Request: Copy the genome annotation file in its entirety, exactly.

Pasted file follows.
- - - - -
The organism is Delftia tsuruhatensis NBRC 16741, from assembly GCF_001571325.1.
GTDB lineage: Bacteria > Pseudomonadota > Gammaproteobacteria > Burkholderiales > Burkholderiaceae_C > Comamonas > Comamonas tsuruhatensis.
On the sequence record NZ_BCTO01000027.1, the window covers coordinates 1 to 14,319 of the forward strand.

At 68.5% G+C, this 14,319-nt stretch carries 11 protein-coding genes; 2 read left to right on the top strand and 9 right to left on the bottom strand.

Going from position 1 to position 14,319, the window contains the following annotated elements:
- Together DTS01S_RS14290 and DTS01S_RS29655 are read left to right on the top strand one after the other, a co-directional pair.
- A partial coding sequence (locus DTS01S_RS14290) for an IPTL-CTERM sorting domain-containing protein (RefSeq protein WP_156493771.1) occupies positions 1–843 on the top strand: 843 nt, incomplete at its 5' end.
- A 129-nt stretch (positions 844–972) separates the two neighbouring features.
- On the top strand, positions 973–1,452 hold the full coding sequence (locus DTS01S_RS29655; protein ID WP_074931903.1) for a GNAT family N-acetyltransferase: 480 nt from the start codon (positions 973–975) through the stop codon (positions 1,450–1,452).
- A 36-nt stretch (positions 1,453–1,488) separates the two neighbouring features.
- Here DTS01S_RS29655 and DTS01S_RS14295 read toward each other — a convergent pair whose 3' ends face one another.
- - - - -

The organism is Delftia tsuruhatensis NBRC 16741, from assembly GCF_001571325.1.
GTDB lineage: Bacteria > Pseudomonadota > Gammaproteobacteria > Burkholderiales > Burkholderiaceae_C > Comamonas > Comamonas tsuruhatensis.
On the sequence record NZ_BCTO01000027.1, the window covers coordinates 1 to 14,319 of the forward strand.

At 68.5% G+C, this 14,319-nt stretch carries 11 protein-coding genes; 2 read left to right on the top strand and 9 right to left on the bottom strand.

Going from position 1 to position 14,319, the window contains the following annotated elements:
- Together DTS01S_RS14290 and DTS01S_RS29655 are read left to right on the top strand one after the other, a co-directional pair.
- A partial coding sequence (locus DTS01S_RS14290) for an IPTL-CTERM sorting domain-containing protein (RefSeq protein WP_156493771.1) occupies positions 1–843 on the top strand: 843 nt, incomplete at its 5' end.
- A 129-nt stretch (positions 844–972) separates the two neighbouring features.
- On the top strand, positions 973–1,452 hold the full coding sequence (locus DTS01S_RS29655; protein ID WP_074931903.1) for a GNAT family N-acetyltransferase: 480 nt from the start codon (positions 973–975) through the stop codon (positions 1,450–1,452).
- A 36-nt stretch (positions 1,453–1,488) separates the two neighbouring features.
- Here DTS01S_RS29655 and DTS01S_RS14295 read toward each other — a convergent pair whose 3' ends face one another.